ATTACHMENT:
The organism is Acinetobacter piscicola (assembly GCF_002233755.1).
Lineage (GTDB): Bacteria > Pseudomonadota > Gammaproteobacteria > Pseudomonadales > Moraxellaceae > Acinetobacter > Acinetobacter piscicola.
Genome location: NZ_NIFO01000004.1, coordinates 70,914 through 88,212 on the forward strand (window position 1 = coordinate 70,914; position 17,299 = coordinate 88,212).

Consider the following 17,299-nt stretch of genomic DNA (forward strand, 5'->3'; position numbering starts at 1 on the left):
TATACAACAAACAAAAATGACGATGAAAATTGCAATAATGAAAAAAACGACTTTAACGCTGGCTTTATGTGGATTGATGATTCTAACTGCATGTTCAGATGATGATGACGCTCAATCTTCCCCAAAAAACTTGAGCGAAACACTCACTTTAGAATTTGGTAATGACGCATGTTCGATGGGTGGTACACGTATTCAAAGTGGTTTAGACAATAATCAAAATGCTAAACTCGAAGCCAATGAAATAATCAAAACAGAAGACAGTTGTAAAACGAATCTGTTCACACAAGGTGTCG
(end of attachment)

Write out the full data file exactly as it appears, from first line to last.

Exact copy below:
The organism is Acinetobacter piscicola (assembly GCF_002233755.1).
Lineage (GTDB): Bacteria > Pseudomonadota > Gammaproteobacteria > Pseudomonadales > Moraxellaceae > Acinetobacter > Acinetobacter piscicola.
Genome location: NZ_NIFO01000004.1, coordinates 70,914 through 88,212 on the forward strand (window position 1 = coordinate 70,914; position 17,299 = coordinate 88,212).

Consider the following 17,299-nt stretch of genomic DNA (forward strand, 5'->3'; position numbering starts at 1 on the left):
TATACAACAAACAAAAATGACGATGAAAATTGCAATAATGAAAAAAACGACTTTAACGCTGGCTTTATGTGGATTGATGATTCTAACTGCATGTTCAGATGATGATGACGCTCAATCTTCCCCAAAAAACTTGAGCGAAACACTCACTTTAGAATTTGGTAATGACGCATGTTCGATGGGTGGTACACGTATTCAAAGTGGTTTAGACAATAATCAAAATGCTAAACTCGAAGCCAATGAAATAATCAAAACAGAAGACAGTTGTAAAACGAATCTGTTCACACAAGGTGTCG